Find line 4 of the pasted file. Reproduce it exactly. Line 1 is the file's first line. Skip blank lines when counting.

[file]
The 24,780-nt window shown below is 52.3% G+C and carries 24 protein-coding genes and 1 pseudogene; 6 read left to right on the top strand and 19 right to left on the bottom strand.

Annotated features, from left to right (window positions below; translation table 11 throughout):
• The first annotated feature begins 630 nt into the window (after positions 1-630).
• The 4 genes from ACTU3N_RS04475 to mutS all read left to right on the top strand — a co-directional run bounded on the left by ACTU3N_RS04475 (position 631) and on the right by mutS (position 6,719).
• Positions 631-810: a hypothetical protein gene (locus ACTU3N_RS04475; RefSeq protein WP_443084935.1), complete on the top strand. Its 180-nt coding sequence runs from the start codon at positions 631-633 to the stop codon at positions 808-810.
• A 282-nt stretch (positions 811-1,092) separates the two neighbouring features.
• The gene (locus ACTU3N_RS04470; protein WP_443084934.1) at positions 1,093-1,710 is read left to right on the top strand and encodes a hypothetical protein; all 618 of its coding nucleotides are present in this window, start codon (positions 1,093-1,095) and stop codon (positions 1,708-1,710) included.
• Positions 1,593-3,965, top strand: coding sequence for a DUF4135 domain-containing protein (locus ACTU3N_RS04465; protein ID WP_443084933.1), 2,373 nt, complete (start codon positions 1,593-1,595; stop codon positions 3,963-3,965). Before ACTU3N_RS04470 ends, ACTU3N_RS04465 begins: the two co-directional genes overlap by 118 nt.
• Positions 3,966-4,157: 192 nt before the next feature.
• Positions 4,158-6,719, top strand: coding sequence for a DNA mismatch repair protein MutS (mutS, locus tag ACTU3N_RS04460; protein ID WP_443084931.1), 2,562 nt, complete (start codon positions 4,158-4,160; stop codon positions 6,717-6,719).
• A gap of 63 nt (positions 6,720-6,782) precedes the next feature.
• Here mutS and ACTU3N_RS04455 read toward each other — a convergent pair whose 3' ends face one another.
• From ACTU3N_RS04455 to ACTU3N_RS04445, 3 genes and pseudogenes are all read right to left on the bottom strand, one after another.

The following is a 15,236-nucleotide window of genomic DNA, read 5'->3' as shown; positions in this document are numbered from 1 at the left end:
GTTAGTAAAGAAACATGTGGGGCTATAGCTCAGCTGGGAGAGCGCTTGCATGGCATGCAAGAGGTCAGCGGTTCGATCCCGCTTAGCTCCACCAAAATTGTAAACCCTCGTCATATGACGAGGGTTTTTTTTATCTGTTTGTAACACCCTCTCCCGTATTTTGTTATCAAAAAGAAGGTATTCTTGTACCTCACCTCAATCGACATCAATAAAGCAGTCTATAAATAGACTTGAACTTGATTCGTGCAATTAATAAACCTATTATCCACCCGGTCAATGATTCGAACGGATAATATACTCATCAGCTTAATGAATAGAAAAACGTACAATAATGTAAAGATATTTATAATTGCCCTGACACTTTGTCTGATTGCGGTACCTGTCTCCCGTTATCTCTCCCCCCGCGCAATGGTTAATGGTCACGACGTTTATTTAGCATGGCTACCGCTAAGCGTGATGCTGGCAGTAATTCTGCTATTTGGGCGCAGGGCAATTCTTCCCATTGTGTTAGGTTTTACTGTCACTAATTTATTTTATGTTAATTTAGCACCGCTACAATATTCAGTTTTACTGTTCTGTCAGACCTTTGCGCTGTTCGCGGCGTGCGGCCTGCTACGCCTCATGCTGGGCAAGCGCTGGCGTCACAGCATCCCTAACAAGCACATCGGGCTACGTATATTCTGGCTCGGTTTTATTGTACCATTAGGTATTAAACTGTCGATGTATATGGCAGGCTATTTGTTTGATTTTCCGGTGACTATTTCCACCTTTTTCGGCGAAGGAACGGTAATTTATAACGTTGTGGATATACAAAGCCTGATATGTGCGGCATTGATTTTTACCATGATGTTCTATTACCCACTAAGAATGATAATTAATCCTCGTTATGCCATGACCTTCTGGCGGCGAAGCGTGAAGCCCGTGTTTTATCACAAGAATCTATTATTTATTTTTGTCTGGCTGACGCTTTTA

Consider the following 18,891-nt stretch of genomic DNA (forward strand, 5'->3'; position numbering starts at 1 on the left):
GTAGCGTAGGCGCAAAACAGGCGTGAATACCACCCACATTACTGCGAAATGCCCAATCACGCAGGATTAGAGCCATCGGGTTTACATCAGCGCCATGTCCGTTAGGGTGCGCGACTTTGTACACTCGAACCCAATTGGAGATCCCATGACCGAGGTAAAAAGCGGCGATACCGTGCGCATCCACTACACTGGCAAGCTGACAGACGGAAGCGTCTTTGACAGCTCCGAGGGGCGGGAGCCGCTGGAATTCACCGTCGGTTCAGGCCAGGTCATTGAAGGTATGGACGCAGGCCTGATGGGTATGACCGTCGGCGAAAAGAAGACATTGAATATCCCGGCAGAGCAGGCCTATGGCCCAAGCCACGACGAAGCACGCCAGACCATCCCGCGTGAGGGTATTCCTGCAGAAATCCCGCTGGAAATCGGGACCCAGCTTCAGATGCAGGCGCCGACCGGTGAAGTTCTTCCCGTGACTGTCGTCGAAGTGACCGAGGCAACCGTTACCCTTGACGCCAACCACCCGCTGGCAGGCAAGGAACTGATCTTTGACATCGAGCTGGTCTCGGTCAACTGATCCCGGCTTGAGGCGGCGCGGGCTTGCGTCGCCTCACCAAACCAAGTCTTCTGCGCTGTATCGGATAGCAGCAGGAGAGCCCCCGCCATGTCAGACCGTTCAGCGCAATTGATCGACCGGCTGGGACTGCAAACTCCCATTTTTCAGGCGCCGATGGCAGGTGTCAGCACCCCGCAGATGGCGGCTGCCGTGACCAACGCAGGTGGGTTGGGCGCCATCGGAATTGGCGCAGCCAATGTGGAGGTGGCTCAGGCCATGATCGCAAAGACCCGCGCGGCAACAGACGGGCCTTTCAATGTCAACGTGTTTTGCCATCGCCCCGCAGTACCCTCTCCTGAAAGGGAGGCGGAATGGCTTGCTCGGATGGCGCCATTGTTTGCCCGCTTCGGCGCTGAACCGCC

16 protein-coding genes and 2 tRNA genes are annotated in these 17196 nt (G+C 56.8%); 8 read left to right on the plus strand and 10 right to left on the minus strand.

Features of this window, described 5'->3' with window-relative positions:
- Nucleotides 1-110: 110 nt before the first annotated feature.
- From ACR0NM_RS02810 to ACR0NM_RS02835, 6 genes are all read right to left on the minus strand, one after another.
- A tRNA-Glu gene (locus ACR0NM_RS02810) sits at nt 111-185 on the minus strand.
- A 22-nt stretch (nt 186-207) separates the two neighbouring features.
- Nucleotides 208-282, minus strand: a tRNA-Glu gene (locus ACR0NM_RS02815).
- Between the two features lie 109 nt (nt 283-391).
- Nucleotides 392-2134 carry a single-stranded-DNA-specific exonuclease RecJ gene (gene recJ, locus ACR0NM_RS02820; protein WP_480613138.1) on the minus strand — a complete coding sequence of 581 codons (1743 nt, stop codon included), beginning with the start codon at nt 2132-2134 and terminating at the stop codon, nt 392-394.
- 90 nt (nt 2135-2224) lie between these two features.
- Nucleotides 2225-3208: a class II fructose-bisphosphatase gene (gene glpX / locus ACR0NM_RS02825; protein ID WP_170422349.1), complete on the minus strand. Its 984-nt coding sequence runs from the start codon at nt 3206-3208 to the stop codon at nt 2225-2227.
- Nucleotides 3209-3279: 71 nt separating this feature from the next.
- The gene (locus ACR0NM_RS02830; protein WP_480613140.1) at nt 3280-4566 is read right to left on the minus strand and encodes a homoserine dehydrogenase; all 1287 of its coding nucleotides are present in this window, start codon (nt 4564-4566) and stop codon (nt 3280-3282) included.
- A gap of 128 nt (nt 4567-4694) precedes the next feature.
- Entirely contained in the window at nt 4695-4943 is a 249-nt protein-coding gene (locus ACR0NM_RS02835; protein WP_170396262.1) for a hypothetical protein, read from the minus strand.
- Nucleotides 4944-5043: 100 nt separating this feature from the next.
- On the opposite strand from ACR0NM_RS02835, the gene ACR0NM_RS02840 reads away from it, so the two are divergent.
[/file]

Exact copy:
• The 4 genes from ACTU3N_RS04475 to mutS all read left to right on the top strand — a co-directional run bounded on the left by ACTU3N_RS04475 (position 631) and on the right by mutS (position 6,719).